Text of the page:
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By far the most important physical property of particulate samples is particle size. Measurement of particle size distributions is routinely carried out across a wide range of industries and is often a critical parameter in the manufacture of many products.

Measuring particle size distributions and understanding how they affect your products and processes can be critical to the success of many manufacturing businesses. Malvern Instruments offers leading instrumentation for all types of particle size analysis and characterization from sub-nanometer to millimeters in particle size.

Use the table below to help choose the right technology and particle size instrument for your needs:


Particle
size range*

0.1nm

1nm

10nm

100nm

1µm

10µm

100µm

1mm

10mm

 
 
 
 
 
 
 
 
 
 
 

Dynamic Light Scattering
<1nm to >1µm

 
 
 
 
 
 
 
 
 
 
 
 
 
 
 
 
 
 
 
 

Resonant Mass Measurement**
50nm to 5µm

 
 
 
 
 
 
 
 
 
 

Laser
Diffraction

<100nm to >2mm

 
 
 
 
 
 
 
 
 
 
 
 
 
 
 
 
 
 
 
 

Automated
Imaging

<1µm to >3mm

 
 
 
 
 
 
 
 
 
 

*all particle size ranges are sample dependent
**particle size ranges are sample and sensor dependent.

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NTA: Exosomes and Microvesicles - General Whitepaper (English)

The need to characterize different properties of nanomaterials continues to grow rapidly. Since the commercialization of the technique in 2004, Nanoparticle tracking Analysis (NTA) has become increasingly prevalent in a wide variety of different rese...


Keywords: English Whitepaper Particle concentration Particle size NanoSight NS500 NanoSight NS300 NanoSight LM10 Exosomes and microvesicles Nanoparticle Tracking Analysis Fluorescence detection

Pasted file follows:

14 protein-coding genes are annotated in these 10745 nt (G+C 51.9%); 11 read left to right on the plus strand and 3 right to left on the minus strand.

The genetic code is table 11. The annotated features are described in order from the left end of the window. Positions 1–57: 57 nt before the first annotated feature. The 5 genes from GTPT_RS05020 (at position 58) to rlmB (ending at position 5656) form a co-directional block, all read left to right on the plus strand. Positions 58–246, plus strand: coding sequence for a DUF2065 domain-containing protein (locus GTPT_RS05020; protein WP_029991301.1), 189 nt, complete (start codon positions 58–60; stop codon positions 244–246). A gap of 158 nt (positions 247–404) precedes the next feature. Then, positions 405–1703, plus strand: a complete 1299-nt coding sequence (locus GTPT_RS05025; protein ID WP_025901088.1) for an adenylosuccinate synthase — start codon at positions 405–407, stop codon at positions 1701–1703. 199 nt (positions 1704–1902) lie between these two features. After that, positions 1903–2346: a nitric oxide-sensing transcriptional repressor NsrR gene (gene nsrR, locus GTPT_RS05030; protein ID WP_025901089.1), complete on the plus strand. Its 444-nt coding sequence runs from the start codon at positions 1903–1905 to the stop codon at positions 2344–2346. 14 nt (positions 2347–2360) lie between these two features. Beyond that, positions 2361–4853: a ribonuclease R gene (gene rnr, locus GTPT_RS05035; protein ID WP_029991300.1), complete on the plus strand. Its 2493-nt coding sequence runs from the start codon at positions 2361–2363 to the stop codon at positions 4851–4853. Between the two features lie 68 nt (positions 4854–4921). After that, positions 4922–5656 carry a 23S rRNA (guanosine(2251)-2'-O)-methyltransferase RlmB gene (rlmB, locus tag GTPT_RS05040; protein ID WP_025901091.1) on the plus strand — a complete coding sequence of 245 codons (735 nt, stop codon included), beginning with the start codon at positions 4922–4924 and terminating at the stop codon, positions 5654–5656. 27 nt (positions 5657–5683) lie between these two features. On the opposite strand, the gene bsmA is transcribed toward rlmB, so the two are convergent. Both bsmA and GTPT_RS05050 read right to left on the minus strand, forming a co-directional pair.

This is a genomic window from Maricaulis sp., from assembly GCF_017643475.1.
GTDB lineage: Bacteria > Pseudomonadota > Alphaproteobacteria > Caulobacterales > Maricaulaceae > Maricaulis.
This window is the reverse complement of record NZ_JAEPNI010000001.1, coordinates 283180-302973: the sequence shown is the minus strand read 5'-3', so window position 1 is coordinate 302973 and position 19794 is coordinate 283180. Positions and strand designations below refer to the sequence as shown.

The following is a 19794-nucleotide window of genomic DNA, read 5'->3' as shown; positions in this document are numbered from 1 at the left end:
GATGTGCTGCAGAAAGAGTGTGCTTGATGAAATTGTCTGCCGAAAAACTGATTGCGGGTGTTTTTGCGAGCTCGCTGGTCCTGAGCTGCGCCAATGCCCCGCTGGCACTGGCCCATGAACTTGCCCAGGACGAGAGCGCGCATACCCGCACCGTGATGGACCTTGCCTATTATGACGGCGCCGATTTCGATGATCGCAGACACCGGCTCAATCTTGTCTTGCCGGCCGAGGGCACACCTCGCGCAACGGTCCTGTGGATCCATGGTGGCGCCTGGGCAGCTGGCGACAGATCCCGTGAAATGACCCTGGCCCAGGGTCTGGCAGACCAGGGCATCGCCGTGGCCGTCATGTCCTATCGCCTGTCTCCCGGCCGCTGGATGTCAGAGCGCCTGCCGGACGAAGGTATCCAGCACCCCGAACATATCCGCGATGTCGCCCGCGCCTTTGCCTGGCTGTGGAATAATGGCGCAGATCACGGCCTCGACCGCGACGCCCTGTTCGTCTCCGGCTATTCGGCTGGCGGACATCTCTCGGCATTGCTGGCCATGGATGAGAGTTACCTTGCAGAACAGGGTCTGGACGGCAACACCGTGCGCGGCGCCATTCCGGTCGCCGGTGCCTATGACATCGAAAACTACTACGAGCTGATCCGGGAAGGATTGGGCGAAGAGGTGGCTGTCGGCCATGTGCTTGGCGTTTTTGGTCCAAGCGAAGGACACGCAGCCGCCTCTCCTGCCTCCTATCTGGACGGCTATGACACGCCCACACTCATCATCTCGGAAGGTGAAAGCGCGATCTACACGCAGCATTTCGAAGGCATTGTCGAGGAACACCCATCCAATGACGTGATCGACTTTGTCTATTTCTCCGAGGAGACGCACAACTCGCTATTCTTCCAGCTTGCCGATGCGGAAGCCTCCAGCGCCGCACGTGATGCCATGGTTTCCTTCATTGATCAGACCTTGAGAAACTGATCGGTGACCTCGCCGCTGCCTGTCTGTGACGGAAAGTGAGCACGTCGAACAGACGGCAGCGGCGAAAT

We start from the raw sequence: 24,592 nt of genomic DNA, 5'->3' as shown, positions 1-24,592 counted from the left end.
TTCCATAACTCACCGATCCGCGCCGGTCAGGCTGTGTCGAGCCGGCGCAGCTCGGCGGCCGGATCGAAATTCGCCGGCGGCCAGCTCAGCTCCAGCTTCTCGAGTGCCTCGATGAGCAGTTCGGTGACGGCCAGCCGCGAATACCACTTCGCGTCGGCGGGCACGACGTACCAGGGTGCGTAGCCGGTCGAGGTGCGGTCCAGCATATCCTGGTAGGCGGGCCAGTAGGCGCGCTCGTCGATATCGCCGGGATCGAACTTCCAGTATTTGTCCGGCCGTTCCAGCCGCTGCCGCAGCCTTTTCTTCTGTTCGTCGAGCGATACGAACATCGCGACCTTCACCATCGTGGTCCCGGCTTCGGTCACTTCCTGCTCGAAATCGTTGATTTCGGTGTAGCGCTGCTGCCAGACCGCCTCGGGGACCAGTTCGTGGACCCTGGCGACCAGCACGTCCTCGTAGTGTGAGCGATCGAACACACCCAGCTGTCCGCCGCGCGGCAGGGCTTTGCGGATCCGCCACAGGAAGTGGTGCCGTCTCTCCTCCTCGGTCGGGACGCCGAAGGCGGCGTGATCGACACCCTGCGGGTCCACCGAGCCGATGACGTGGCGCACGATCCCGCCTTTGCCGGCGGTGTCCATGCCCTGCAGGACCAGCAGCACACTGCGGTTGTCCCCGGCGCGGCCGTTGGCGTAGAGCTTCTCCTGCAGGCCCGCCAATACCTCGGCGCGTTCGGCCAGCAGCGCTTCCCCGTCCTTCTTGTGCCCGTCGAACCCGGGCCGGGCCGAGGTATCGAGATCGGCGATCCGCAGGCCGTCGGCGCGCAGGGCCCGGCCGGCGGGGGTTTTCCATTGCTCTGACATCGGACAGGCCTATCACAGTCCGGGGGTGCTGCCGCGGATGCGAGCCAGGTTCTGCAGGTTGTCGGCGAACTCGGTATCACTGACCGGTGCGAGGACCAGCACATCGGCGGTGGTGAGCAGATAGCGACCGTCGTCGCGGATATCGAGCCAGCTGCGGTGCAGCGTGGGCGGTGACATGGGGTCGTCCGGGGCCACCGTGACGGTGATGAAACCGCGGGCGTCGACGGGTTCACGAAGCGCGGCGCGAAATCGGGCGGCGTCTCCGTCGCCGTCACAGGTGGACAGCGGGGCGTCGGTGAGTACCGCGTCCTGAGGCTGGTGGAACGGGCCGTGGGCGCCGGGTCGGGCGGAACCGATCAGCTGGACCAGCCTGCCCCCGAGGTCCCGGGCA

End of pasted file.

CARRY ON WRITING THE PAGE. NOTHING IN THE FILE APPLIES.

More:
Particle Size Masterclass 4: setting specifications Webinar - Live (English)

In the fourth webinar in the particle sizing masterclass we will look at how to set specifications for particle size measurements. The most important thing when setting a specification is to relate it back to why you need to measure particle size. Fo...

Date:
June 30 2015
Language:
English

Keywords: English Particle size Webinar - Live Eastern Time 

Mastersizer 3000 live demo Webinar - Live (English)

This live online demo is designed to provide you with an introduction to the Mastersizer 3000. You will be able to take a look at the Mastersizer 3000 and it’s accessories via the webcam in our lab, and we will share the Mastersizer 3000 software wit...

Product:
Mastersizer 3000,Mastersizer 3000E
Date:
June 4 2015
Language:
English

Keywords: English Mastersizer 3000 Particle size Laser diffraction Webinar - Live Eastern Time Mastersizer 3000E 

Achieving Bioequivalence in Generic Formulations by Characterizing Particle Size, Shape & Chemical Identity Webinar - Live (English)

The development of generic products involves the use of a variety of particle characterization techniques including traditional approaches such as laser diffraction and novel technologies such as Morphology Directed Raman Spectroscopy (MDRS). In thi...

Date:
June 10 2015
Language:
English

Keywords: English Chemical identification Particle shape Particle size Webinar - Live Eastern Time 

Application of particle size analysis in Oral Solid Dose product formulation Webinar - Recorded (English)

The development of oral solid dose (OSD) products requires a knowledge of how the physical properties of the excipients and active pharmaceutical ingredients (APIs) present within a formulation affect product performance. This requires access to rele...

Product:
Morphologi range,Mastersizer range
Date recorded:
May 20 2015
Language:
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Keywords: English Mastersizer range Particle size Laser diffraction Raman spectroscopy Webinar - Recorded Eastern Time Morphologi range 
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Upcoming webinar

Mastersizer 3000 live demo
(June 4 2015)

More information

NTA is a relatively new addition to the lab but is already bringing value to several areas of research. For example, the ability to visualize particles over time is allowing one research group developing self-assembling proteins to trace the changes in size of their molecules over time to better understand the dynamics of aggregation.


Dr Krystelle Mafina, Queen Mary University, United Kingdom

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